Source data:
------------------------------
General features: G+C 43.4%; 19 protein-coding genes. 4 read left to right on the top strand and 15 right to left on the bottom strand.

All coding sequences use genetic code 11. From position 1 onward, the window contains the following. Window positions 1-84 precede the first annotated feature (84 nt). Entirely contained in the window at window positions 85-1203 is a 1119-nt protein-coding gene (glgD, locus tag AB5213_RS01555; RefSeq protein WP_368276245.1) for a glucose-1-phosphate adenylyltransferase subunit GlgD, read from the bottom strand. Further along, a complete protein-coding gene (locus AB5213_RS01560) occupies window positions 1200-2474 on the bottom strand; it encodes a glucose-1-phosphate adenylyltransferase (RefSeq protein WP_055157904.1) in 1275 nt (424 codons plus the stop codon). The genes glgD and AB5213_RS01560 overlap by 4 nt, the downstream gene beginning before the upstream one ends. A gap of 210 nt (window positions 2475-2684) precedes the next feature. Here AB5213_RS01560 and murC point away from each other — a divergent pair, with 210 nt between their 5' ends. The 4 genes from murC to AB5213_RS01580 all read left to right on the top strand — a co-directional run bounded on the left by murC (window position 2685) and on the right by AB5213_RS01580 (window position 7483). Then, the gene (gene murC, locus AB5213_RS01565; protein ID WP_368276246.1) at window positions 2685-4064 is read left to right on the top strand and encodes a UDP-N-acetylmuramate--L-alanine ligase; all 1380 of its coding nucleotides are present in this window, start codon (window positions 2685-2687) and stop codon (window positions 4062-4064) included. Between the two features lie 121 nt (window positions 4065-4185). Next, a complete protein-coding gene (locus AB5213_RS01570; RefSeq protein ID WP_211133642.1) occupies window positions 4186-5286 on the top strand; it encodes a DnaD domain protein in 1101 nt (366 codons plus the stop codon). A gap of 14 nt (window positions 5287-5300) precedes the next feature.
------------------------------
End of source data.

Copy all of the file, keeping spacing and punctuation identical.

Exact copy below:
General features: G+C 43.4%; 19 protein-coding genes. 4 read left to right on the top strand and 15 right to left on the bottom strand.

All coding sequences use genetic code 11. From position 1 onward, the window contains the following. Window positions 1-84 precede the first annotated feature (84 nt). Entirely contained in the window at window positions 85-1203 is a 1119-nt protein-coding gene (glgD, locus tag AB5213_RS01555; RefSeq protein WP_368276245.1) for a glucose-1-phosphate adenylyltransferase subunit GlgD, read from the bottom strand. Further along, a complete protein-coding gene (locus AB5213_RS01560) occupies window positions 1200-2474 on the bottom strand; it encodes a glucose-1-phosphate adenylyltransferase (RefSeq protein WP_055157904.1) in 1275 nt (424 codons plus the stop codon). The genes glgD and AB5213_RS01560 overlap by 4 nt, the downstream gene beginning before the upstream one ends. A gap of 210 nt (window positions 2475-2684) precedes the next feature. Here AB5213_RS01560 and murC point away from each other — a divergent pair, with 210 nt between their 5' ends. The 4 genes from murC to AB5213_RS01580 all read left to right on the top strand — a co-directional run bounded on the left by murC (window position 2685) and on the right by AB5213_RS01580 (window position 7483). Then, the gene (gene murC, locus AB5213_RS01565; protein ID WP_368276246.1) at window positions 2685-4064 is read left to right on the top strand and encodes a UDP-N-acetylmuramate--L-alanine ligase; all 1380 of its coding nucleotides are present in this window, start codon (window positions 2685-2687) and stop codon (window positions 4062-4064) included. Between the two features lie 121 nt (window positions 4065-4185). Next, a complete protein-coding gene (locus AB5213_RS01570; RefSeq protein ID WP_211133642.1) occupies window positions 4186-5286 on the top strand; it encodes a DnaD domain protein in 1101 nt (366 codons plus the stop codon). A gap of 14 nt (window positions 5287-5300) precedes the next feature.